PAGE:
This is a total Econ nerd post, but still, I think, informative for a casual reader.
There’s a famous sketch drawn by David Sacks – a silicon valley VC. He drew the picture below describing how Uber’s business model was based on a positive feedback loop. I think it’s pretty intuitive… have a look:
It’s an example of positive cross-network effects. When there are more suppliers, it improves the product and induces more consumers to market. The increase in consumers then has a positive cross-network effect on suppliers (drivers). Drivers have less downtime and make more — thus can charge lower prices assuming the drivers want to have a fixed hourly rate. (If you wanna get really nerdy, then we can incorporate labor supply elasticity, but that’s another post).
There’s nothing trivial about this sketch. It helps explain why in 2015 VC’s were willing to value Uber — a transportation company with no cars and no drivers — at $68 Billion. $68 BILLION.
I’d like to unpack this from an Econ 101 POV.
1. More drivers –> Wider Coverage (Bottom right)
This is the most straightforward piece. Basically, the market expands. In the image below, I assume that the supply and demand curves shift out in a way that is price neutral.
2A. Wider coverage –> faster pick ups
This is one of the key parts of network effects. The whole is greater than the sum of its parts. The fact that Uber can quickly and at low cost connect drivers and riders means the transaction costs go down dramatically. And secondly, more connections between drivers and riders can be made. This reduces the wait time for a rider and improves the quality of the product. Now riders are willing to pay more since the the product is better and Demand increases.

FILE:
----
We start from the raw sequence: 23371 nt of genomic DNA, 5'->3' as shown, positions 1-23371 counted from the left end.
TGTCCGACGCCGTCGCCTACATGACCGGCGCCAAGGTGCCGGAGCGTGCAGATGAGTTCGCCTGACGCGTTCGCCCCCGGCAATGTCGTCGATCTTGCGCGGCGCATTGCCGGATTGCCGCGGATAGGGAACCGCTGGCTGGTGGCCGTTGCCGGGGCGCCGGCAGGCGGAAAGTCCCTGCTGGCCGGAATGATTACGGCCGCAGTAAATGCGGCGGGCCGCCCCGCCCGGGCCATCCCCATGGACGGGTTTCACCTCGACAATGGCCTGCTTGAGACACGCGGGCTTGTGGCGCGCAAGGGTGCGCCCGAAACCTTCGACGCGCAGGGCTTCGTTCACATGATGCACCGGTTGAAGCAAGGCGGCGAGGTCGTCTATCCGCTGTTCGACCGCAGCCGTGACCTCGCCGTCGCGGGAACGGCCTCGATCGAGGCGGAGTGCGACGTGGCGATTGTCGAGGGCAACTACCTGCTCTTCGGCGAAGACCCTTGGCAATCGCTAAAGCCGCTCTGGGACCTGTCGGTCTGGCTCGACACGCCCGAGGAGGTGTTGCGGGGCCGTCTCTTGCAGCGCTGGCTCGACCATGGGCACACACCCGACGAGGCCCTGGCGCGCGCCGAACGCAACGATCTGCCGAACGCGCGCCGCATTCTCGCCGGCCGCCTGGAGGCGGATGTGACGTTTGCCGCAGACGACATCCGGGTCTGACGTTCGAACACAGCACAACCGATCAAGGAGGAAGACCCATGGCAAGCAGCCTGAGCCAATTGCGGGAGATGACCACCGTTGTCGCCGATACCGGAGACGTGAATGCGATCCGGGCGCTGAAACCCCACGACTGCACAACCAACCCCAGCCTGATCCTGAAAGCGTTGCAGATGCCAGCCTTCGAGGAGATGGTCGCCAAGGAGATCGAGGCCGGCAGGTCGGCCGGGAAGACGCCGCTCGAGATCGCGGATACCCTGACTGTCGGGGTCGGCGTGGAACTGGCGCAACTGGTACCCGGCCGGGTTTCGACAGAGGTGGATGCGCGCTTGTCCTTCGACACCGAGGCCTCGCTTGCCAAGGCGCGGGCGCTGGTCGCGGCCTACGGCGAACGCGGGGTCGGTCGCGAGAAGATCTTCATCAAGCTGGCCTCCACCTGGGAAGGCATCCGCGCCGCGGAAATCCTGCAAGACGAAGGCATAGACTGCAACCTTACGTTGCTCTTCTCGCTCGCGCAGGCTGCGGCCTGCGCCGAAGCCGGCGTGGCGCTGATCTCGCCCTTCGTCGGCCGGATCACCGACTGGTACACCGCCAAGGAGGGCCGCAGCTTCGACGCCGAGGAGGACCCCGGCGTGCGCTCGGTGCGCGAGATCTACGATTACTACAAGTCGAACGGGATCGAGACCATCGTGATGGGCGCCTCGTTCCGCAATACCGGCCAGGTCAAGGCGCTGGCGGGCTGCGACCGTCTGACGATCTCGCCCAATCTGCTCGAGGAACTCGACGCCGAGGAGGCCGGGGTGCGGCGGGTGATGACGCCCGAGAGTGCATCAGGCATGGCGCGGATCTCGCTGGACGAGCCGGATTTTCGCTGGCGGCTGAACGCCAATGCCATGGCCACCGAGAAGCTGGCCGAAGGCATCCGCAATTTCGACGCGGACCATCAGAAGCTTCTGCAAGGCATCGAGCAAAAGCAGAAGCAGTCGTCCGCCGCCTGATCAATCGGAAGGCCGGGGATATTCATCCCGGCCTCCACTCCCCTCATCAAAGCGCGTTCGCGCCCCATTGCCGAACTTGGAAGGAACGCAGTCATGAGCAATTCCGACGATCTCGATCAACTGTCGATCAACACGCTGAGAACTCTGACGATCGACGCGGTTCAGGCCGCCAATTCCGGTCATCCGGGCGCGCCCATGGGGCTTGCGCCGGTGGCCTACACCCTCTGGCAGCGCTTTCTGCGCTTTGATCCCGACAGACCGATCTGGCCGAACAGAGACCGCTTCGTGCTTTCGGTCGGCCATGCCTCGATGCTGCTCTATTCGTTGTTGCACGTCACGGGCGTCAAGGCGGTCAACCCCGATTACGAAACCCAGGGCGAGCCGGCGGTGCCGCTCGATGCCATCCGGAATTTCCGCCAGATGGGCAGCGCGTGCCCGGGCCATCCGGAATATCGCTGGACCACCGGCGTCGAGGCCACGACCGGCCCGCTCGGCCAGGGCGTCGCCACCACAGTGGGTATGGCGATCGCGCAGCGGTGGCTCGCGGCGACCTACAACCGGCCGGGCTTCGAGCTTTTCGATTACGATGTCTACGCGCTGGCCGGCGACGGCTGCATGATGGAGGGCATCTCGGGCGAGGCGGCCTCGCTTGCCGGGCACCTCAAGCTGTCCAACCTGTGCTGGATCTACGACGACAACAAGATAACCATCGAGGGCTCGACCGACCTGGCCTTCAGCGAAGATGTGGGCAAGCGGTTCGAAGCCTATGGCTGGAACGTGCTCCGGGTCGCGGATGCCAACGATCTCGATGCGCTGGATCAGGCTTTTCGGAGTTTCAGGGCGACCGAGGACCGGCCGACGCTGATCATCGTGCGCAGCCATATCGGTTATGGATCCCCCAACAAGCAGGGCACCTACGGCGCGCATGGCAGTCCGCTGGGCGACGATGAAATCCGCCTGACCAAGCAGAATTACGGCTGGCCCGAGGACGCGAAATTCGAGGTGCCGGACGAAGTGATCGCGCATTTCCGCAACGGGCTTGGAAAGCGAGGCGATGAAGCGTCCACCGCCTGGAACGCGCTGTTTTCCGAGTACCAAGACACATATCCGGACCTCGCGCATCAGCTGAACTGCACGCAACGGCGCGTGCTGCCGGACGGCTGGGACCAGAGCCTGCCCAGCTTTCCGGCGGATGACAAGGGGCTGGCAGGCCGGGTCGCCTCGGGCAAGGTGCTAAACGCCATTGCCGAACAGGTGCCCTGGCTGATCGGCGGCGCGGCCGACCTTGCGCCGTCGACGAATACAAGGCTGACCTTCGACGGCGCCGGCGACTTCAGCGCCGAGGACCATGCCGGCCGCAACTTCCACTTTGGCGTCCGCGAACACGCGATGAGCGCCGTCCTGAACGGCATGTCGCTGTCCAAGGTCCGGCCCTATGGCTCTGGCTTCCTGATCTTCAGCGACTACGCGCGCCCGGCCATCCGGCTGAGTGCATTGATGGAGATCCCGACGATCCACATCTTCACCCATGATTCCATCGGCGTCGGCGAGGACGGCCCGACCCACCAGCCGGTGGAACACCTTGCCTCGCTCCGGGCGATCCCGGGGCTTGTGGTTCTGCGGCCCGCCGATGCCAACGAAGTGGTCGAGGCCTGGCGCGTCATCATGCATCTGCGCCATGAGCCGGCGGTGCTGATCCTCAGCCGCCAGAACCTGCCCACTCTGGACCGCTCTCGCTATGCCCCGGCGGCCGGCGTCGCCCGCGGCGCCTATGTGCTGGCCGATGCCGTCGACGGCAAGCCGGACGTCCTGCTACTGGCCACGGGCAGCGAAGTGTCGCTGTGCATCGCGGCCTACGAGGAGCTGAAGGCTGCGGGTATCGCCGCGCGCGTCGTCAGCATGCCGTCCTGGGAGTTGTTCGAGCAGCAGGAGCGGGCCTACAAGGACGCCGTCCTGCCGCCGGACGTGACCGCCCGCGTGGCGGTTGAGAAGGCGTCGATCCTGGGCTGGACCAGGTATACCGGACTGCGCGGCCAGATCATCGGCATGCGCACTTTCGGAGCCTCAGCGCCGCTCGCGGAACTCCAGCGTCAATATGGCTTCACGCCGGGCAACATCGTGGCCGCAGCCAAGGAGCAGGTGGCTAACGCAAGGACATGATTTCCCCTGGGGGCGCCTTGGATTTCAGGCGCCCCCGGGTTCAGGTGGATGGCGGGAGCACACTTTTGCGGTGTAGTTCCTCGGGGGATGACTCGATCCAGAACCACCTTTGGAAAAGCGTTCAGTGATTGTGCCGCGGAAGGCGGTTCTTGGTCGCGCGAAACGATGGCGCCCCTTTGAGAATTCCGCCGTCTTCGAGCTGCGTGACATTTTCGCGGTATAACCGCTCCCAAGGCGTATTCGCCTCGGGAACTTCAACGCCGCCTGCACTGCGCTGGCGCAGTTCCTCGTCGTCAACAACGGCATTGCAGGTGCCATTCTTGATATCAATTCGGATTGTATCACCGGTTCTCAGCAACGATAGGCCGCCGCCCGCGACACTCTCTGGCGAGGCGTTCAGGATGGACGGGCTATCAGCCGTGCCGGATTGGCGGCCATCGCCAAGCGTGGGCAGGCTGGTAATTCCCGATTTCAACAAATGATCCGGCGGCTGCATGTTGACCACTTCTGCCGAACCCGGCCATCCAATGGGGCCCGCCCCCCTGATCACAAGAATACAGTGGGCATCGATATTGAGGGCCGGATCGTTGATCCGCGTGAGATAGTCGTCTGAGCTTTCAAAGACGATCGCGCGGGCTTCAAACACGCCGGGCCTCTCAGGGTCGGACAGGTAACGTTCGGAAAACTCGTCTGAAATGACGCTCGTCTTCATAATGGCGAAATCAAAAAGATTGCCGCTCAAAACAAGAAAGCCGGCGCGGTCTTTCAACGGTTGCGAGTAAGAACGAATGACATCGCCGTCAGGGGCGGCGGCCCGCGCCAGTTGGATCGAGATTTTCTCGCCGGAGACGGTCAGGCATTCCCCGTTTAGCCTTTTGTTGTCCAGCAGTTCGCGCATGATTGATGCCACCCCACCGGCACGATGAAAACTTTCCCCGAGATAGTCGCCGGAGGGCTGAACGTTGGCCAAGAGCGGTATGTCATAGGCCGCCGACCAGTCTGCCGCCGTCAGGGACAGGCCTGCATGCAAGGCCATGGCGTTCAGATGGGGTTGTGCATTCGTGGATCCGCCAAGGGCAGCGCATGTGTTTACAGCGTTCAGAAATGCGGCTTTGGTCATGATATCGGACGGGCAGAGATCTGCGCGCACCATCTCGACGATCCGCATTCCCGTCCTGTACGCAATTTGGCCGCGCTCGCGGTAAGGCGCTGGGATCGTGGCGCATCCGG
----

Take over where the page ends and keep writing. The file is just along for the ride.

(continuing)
2B. Wider coverage –> Reduced Driver Downtime –> Reduced fare price
Drivers get more fares more frequently because of the network effects discussed above. This reduced downtime implies that drivers get more fares per hour. Wages equal (fares/hour) x (price/fare). But wages are competitive. So, as the fares/hour increases, the price/fare decreases to keep wages at the competitive labor rate*. (This is an important point. The model assumes that drivers are competitive with respect to their time, not the amount of “work” they do. For them, an hour of work is an hour of work, regardless of the number of fares they get).
To imagine how this affects the supply curve, imagine that a driver once would get 2 fares per hour and Uber charged $10 per fare. Per hour, the driver makes $20 less whatever Uber’s share is.
With network effects, the driver can now get 4 fares per hour. But the driver doesn’t get $40 (less Uber’s share) because wage prices for drivers are competitive. Uber knows this, so they reduce the fare. This an interesting dynamic and it results in a “stretching out” of the supply curve. From the market’s perspective, at a given price, there are now twice as many fares.
Very cool stuff.